Home and Shop Companion 0127
Home and Shop Companion 0127

Rural Ramblings – Winter 1981
Ralph C. Miller

We’re well into the early days of autumn as I write. Crisp, but foggy nights, and the warm sunny afternoons of bright October. I won’t belabor the subject of ‘Indian Summer’ except to say that whoever deserves the credit has my gratitude. It’s a fine time of year, last gasp or not. Along with the obvious benisons of nature, it is harvest time – a plus by any reckoning.

The frost held off pretty well so we got a little more out of the garden patch than expected. The last of the tomatoes and peppers, tomatillos and a few stalks of celery; no pumpkins this year but a goodly store of winter squash (baked with a dab of butter and a little brown sugar or honey very few things taste any better). The carrots and parsnips will stay in the ground until we come back in Spring; we still have late lettuce, broccoli, New Zealand spinach and a couple of zucchini, plus parsley, cilantro and other herbs.

Not a great year for apples (the pears picked last month), but the Red Delicious are gathered and wrapped, the Kings peeled and canned or made into pies for the freezer. The grapes make juice as do a few of the apples. It’s a busy time in the kitchen where Friend Wife, that Master Chef, juggles all the garden gather with a little help from her rambling spouse.

Not the least of the labors of these last few days … Succotash! As I used to do as a boy I picked and shelled the leftover green beans (never heard of limas), then the final harvest of late sweet corn is shaved into whole kernels with a big sharp knife; the menial tasks completed, the Chef takes over, adds salt, seasoning, and chopped onion, plus a dash of magic, and cans the delectable golden combination for our later enjoyment.

Succotash is a homespun treat to more jaded palates but modern science confirms that corn and beans together are nutritionally much better than either alone. Old fashion in so many things is frequently the latest discovery.

Samoset and Squanto knew the goodness of succotash and convinced the Pilgrims at Plymouth long years ago. This time of year – harvest time – often takes us back to the Puritan Colony beside the Bay. I guess most people associate the beginnings of America with the founding of what would become Massachusetts. Of course, the Pilgrims did have a pretty good press, so they have managed to fool a good many (including educators), that they led the rest of us into untrammeled wilderness.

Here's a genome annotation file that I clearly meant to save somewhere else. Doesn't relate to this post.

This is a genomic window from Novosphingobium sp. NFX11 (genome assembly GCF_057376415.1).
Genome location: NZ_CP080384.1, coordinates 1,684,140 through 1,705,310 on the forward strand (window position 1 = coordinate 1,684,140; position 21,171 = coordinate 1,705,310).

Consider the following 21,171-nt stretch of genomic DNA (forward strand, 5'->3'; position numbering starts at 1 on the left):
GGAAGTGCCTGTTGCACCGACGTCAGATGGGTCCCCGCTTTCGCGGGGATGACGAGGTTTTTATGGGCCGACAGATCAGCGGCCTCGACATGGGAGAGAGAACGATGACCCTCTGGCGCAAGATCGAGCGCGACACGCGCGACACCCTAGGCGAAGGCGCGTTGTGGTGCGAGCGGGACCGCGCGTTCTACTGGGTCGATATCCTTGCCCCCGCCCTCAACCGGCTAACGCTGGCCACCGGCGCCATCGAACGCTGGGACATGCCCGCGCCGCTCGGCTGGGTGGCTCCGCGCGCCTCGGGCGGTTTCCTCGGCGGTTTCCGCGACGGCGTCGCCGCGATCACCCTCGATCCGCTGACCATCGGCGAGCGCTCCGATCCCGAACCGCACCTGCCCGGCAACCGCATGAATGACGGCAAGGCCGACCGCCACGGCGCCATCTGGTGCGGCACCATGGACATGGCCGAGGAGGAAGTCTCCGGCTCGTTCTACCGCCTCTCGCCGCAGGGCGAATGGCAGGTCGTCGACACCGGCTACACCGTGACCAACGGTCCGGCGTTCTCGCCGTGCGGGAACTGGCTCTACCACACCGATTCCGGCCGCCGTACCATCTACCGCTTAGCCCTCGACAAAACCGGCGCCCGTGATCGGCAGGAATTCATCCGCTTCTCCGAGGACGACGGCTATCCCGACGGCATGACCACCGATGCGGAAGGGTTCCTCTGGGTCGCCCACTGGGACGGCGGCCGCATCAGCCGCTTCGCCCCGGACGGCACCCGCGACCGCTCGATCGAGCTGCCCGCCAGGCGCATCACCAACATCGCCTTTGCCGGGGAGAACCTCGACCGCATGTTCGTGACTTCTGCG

I mentioned Samoset and Squanto, the Indians who helped the Colonists through that first Winter. Now the Pilgrims couldn’t have expected a Welcome Wagon hostess when they stepped down from the fabled Rock, so they should have wondered at the warm reception by ‘Savages’ who had never before seen white men. Especially when some spoke a little English!

There is a very good possibility that one of the Indians (Samoset?) had even been to London. I wonder why none of the teachers, historians or historical muckrakers ever gave us that glimpse of early New England? John Cabot explored the East coast in 1497. Are we naive enough to believe that no Englishman was smart enough, intrepid, ambitious or greedy enough to take advantage of this Great Continent for 120 years?

The Spanish were colonizing the New World by 1500 with or without Royal approval. So what if the English Monarchy was heedless or tardy. Englishmen too were sailors, fisherfolk, adventurers and not always law-abiding citizens of the Crown. The early pioneers, fishermen and poachers weren’t asking for charters. They were too busy taking out timber, furs and fish by the shipload.

I don’t know how many settled there, how many traders wintered over with the Indians or how many colonial children were born before 1620, but I’m sure there were many. I doubt that Virginia Dare was the first white child here; I even doubt that Samoset was the only Indian to visit England. It was just that the 6 o’clock news failed to report it. Those people weren’t stupid. They knew that as soon as the King took official notice there would be Inspectors, King’s Ministers and Tax Collectors in swarms. They were right. They’re still right!

Can I prove any of this? Maybe not, but I have seen a sign outside a small town in Maine that says “Founded in 1613.” As for the rest, they weren’t issuing birth certificates here then but common sense will tell you it had to have been that way and there have been such stories way down East for as long as any can say.

‘Nuff sed.’ Let’s get back to succotash and other blessings. The treasures of our basement shelves and bins are one of the joys of coming home. We don’t live exactly as my family did when I was a boy but there are enough of those memorable golden similarities to provide a cherished link with my childhood.

I’m well aware that to be relevent this column (and even more so, the magazine) has to be more than just an exercise in nostalgia. I hope it is but after you pass a certain age, seems everything reminds you of things that have gone before. Some time back I read a review and then saw the woman on TV talking about a study that purported to show that children growing up in much of rural America were disadvantaged, culturally deprived. She equated all small farms with the poverty level and was very assertive about their being a poor environment to rear children.

I fumed a bit, but it was so much hogwash that I dismissed it from my mind … but not entirely. Having but recently passed that ‘certain age,’ 65, I received a couple of books from two of my sons who know my tastes. This is not a book review, but I would recommend either or both books to anyone who is interested in the Family Farm, Homesteading in the Wilderness or just enthralling literature. A Book-of-the-Month Club selection The Land Remembers by Ben Logan and the biography Ralph Edwards of Lonesome Lake as told to Ed Gould.